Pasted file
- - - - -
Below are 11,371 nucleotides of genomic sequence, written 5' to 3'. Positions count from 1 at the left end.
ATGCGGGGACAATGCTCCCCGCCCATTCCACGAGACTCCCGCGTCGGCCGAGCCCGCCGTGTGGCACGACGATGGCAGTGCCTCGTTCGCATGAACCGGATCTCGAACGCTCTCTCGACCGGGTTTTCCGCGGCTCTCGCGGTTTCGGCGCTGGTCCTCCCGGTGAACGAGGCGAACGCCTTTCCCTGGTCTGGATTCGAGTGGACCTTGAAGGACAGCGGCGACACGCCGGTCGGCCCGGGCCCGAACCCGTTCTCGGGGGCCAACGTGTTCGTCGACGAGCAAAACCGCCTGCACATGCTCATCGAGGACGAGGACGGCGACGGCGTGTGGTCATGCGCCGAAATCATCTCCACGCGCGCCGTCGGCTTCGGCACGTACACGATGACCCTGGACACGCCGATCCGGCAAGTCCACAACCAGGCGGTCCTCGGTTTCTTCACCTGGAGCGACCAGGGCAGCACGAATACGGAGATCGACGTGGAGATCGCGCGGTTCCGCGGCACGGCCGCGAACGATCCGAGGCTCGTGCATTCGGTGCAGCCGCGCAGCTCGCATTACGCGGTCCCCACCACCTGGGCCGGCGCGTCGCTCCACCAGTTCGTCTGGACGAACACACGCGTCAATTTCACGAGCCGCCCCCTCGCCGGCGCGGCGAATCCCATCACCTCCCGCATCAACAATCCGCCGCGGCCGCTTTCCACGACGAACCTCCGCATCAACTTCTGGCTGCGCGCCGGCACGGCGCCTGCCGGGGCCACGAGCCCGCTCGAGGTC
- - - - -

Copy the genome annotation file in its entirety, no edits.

Below are 11,371 nucleotides of genomic sequence, written 5' to 3'. Positions count from 1 at the left end.
ATGCGGGGACAATGCTCCCCGCCCATTCCACGAGACTCCCGCGTCGGCCGAGCCCGCCGTGTGGCACGACGATGGCAGTGCCTCGTTCGCATGAACCGGATCTCGAACGCTCTCTCGACCGGGTTTTCCGCGGCTCTCGCGGTTTCGGCGCTGGTCCTCCCGGTGAACGAGGCGAACGCCTTTCCCTGGTCTGGATTCGAGTGGACCTTGAAGGACAGCGGCGACACGCCGGTCGGCCCGGGCCCGAACCCGTTCTCGGGGGCCAACGTGTTCGTCGACGAGCAAAACCGCCTGCACATGCTCATCGAGGACGAGGACGGCGACGGCGTGTGGTCATGCGCCGAAATCATCTCCACGCGCGCCGTCGGCTTCGGCACGTACACGATGACCCTGGACACGCCGATCCGGCAAGTCCACAACCAGGCGGTCCTCGGTTTCTTCACCTGGAGCGACCAGGGCAGCACGAATACGGAGATCGACGTGGAGATCGCGCGGTTCCGCGGCACGGCCGCGAACGATCCGAGGCTCGTGCATTCGGTGCAGCCGCGCAGCTCGCATTACGCGGTCCCCACCACCTGGGCCGGCGCGTCGCTCCACCAGTTCGTCTGGACGAACACACGCGTCAATTTCACGAGCCGCCCCCTCGCCGGCGCGGCGAATCCCATCACCTCCCGCATCAACAATCCGCCGCGGCCGCTTTCCACGACGAACCTCCGCATCAACTTCTGGCTGCGCGCCGGCACGGCGCCTGCCGGGGCCACGAGCCCGCTCGAGGTC